A fundamental feature of the growth of spiral ganglion cells into the cochlear nuclei is the tonotopic organization. Spiral ganglion cells that receive input from the apical part of the cochlea and encode the lowest frequencies, innervate the most ventral region of the ventral and dorsal cochlear nuclei (Bourk, Mielcarz, & Norris, 1981). Those that receive input from the base of the cochlea and that encode the highest frequencies innervate the most dorsal regions of VCN and DCN. The orderly topographic organization of connections between the cochlea and cochlear nuclear targets develops before animals hear and exists even in animals in which hair cells never function (X. J. Cao, McGinley, & Oertel, 2008) and in which synapses between hair cells and spiral ganglion cells function only weakly over a short period (Beurg et al., 2008; Wright, Hwang, & Oertel, 2014). The tonotopic organization of connections between auditory nerve fibers and their cochlear nuclear targets is thus not dependent on auditory experience but rather on molecular cues (Lu, Appler, Houseman, & Goodrich, 2011). Mutant mice that lack npr2, whose auditory nerve fibers fail to bifurcate normally (Lu et al., 2014), mutant mice in which neurons in the VCN are deprived of Hox2 genes (Karmakar et al., 2017), or where netrin signaling is disrupted (Kim et al., 2016) have a blurred tonotopic organization.
Through collateral branches auditory nerve fibers innervate four types of principal neurons, three excitatory and one inhibitory. The three major groups of excitatory principal cells that transmit acoustic information along separate ascending pathways are bushy cells, T stellate cells, and octopus cells (J. R. Brawer, Morest, & Kane, 1974; Cant & Morest, 1979; Lorente de No, 1933; Osen, 1969). D Stellate cells also project out of the VCN to the ipsilateral DCN and to the contralateral cochlear nuclei but these cells are inhibitory (Needham & Paolini, 2003; Wenthold, 1987). The organization is illustrated schematically in Figure 1A.
Differences in the way target cells process acoustic information is evident in the transformation of responses to tones at the frequency to which they are tuned, the characteristic frequency (CF; Figure 1C–F). In mature mammals auditory nerve fibers have characteristic “primary-like” firing patterns in that they fire rapidly at the onset of a sound and then the firing slows (Figure 1B; Liberman, 1978; Rhode & Smith, 1985). Globular bushy cells convert primary-like patterns of auditory nerve fibers to “primary-like with notch” patterns that have a sharply timed first spike followed by a refractory period (Figure 1C; P. H. Smith & Rhode, 1987). Octopus cells respond only at the onsets of tones with “onset” patterns when those tones are > 1 kHz (Figure 1D; Rhode, Oertel, & Smith, 1983; P. H. Smith, Massie, & Joris, 2005). T Stellate cells fire steadily throughout the tone without conveying information about the fine structure of sounds with “chopper” patterns except at low frequencies (Figure 1E; Blackburn & Sachs, 1989; P. H. Smith & Rhode, 1989). D Stellate cells also fire tonically but with a more sharply timed initial spike to produce an “Onset chopper” response (Figure 1F; P. H. Smith & Rhode, 1989).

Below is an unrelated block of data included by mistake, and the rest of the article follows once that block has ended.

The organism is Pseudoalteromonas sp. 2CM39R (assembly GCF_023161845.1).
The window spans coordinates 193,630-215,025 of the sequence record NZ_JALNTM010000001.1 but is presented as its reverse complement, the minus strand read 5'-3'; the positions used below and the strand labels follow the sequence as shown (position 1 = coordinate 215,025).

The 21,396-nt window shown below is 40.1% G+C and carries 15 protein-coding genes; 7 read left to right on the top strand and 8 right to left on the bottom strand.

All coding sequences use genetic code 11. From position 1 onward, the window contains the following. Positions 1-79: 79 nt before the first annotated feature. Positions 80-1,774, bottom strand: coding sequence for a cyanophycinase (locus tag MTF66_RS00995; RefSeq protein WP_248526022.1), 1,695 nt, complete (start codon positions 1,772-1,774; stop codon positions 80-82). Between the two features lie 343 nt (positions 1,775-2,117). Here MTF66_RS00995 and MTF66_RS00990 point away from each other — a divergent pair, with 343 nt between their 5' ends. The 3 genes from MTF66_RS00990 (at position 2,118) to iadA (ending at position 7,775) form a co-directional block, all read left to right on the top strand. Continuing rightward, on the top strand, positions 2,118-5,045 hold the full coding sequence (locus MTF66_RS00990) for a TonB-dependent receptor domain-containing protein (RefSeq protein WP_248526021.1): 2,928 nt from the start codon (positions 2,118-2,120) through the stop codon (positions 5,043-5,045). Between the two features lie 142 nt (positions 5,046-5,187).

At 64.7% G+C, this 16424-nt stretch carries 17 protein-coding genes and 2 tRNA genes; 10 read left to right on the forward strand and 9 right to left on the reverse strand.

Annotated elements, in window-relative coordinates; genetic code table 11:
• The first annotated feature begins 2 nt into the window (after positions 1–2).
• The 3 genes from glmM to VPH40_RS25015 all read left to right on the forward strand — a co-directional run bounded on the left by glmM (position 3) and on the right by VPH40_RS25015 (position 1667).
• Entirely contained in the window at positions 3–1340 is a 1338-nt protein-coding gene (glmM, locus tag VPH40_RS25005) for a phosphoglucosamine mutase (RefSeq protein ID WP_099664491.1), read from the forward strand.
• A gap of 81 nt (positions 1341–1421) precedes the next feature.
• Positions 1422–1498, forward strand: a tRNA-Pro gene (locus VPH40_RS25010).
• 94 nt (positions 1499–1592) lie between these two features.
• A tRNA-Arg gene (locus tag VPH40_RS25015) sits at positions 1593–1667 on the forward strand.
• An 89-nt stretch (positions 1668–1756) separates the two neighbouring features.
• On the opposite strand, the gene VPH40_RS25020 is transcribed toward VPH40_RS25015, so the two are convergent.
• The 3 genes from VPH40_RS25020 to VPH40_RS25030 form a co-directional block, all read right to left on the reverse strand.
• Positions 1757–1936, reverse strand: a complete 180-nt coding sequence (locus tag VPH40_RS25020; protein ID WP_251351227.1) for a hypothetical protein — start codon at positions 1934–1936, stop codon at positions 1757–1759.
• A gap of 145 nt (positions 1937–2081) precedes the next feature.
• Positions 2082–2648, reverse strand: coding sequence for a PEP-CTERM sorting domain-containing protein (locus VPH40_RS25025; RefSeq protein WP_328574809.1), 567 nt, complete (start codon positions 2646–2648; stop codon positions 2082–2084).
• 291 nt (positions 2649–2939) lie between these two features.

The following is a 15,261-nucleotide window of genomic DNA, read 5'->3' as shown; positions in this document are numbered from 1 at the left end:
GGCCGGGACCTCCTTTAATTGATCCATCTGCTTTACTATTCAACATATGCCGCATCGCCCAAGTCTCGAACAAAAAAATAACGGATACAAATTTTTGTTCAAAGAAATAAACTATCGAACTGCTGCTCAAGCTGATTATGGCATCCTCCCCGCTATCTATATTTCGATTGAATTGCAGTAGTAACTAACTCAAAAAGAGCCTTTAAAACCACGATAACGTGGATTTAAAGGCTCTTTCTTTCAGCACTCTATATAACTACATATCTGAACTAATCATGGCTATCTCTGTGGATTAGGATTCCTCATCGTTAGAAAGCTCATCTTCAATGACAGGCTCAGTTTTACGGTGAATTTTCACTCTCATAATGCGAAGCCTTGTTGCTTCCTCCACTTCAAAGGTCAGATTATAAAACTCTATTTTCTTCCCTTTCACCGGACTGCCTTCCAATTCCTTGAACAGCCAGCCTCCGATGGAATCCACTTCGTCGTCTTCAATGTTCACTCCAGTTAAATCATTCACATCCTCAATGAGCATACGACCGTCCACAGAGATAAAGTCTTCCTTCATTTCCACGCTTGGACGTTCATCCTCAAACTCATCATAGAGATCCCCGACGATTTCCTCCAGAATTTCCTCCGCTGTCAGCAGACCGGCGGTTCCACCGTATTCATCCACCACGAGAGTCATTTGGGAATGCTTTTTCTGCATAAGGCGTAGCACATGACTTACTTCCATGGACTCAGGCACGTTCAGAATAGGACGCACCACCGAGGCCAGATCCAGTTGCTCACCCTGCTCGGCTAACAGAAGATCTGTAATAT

The patterns of convergence of auditory nerve inputs differ as shown schematically in Figure 1. Bushy and T stellate cells receive input from a small number of similarly tuned inputs making them sharply tuned whereas octopus and D stellate cells receive input from large numbers of inputs and are broadly tuned. The dynamics of the synaptic currents differs (Figure 2). Repeated stimulation of auditory nerve inputs in bushy and octopus cells evokes strong synaptic depression whereas in T and D stellate cells synaptic currents show weak synaptic depression. Neurons also differ in the contribution of inhibitory inputs and in the way the electrical properties of target neurons shape the voltage responses to synaptic currents determine the firing patterns in responses to sounds of the principal cells of the VCN.
It is now possible to assign general functions to the various VCN neurons at least tentatively, as we shall discussed. Bushy cells preserve or sharpen information in the firing patterns of auditory nerve fibers that conveys the fine structure of sounds, including phase locking at low frequencies. Octopus cells detect the coincident firing of large groups of auditory nerve fibers, signaling the presence of onsets and broadband transients. Individual T stellate cells detect the amplitude of sounds over a narrow frequency range and as a population they detect the ongoing spectrum of sounds impinging on the ear. D Stellate cells detect coincident firing from many auditory nerve fibers but the temporal and spatial summation of inputs obscures temporal fine structure.
Connections between Auditory Nerve Fibers and Bushy Cells
Bushy cells sharpen the representation of the fine structure of sounds. The sharpened representations serve as the basis for the comparison of interaural time and intensity in the superior olivary complex that underlie our ability to localize sounds in the horizontal plane (Yin, 2002).
The characteristic “bush” of dendrites gives bushy cells their name (J. R. Brawer et al., 1974; Lorente de No, 1933). Bushy cells are most common in the aVCN. They are of three subtypes that differ in their targets within the brain stem. Large spherical bushy cells, most common ventrally and anteriorly in the aVCN, terminate bilaterally in the medial superior olivary nuclei (MSO). Small spherical bushy cells terminate ipsilaterally in the vicinity of the ipsilateral lateral superior olive (LSO; Cant & Casseday, 1986). Globular bushy cells terminate in the contralateral medial nucleus of the trapezoid body (Tolbert, Morest, & Yurgelun-Todd, 1982). Consistent with their lying ventrally, the tuning of large spherical bushy cells is biased toward the low frequencies, as are their targets in the MSO. Animals that have little low-frequency hearing, as for example mice and bats, have relatively few large spherical bushy cells. Lying more dorsally, small spherical bushy cells are biased toward tuning to the higher frequencies and are numerous in the aVCN of mice and bats.